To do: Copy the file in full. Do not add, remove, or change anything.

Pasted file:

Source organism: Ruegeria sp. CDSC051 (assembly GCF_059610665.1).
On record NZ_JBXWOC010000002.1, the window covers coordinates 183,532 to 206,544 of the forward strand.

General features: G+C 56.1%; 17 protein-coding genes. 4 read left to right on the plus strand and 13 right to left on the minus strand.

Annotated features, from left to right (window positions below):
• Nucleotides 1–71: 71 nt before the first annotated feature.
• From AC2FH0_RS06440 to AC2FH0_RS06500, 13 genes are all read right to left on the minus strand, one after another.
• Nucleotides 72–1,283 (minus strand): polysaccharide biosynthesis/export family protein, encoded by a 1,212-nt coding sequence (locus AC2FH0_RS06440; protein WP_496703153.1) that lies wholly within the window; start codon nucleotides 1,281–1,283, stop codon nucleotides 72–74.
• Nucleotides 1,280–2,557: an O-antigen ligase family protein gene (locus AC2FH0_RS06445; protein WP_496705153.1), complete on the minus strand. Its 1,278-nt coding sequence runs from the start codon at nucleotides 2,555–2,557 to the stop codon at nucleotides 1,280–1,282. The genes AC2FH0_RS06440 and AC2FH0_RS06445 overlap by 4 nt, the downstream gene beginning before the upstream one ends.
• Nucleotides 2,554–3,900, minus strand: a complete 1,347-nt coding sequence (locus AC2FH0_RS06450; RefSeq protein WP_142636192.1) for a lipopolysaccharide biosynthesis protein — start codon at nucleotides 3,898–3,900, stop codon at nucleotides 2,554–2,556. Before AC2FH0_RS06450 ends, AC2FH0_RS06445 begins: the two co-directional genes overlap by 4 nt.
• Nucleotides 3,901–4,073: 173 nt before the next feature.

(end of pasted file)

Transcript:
Source organism: Ruegeria sp. CDSC051 (assembly GCF_059610665.1).
On record NZ_JBXWOC010000002.1, the window covers coordinates 183,532 to 206,544 of the forward strand.

General features: G+C 56.1%; 17 protein-coding genes. 4 read left to right on the plus strand and 13 right to left on the minus strand.

Annotated features, from left to right (window positions below):
• Nucleotides 1–71: 71 nt before the first annotated feature.
• From AC2FH0_RS06440 to AC2FH0_RS06500, 13 genes are all read right to left on the minus strand, one after another.
• Nucleotides 72–1,283 (minus strand): polysaccharide biosynthesis/export family protein, encoded by a 1,212-nt coding sequence (locus AC2FH0_RS06440; protein WP_496703153.1) that lies wholly within the window; start codon nucleotides 1,281–1,283, stop codon nucleotides 72–74.
• Nucleotides 1,280–2,557: an O-antigen ligase family protein gene (locus AC2FH0_RS06445; protein WP_496705153.1), complete on the minus strand. Its 1,278-nt coding sequence runs from the start codon at nucleotides 2,555–2,557 to the stop codon at nucleotides 1,280–1,282. The genes AC2FH0_RS06440 and AC2FH0_RS06445 overlap by 4 nt, the downstream gene beginning before the upstream one ends.
• Nucleotides 2,554–3,900, minus strand: a complete 1,347-nt coding sequence (locus AC2FH0_RS06450; RefSeq protein WP_142636192.1) for a lipopolysaccharide biosynthesis protein — start codon at nucleotides 3,898–3,900, stop codon at nucleotides 2,554–2,556. Before AC2FH0_RS06450 ends, AC2FH0_RS06445 begins: the two co-directional genes overlap by 4 nt.
• Nucleotides 3,901–4,073: 173 nt before the next feature.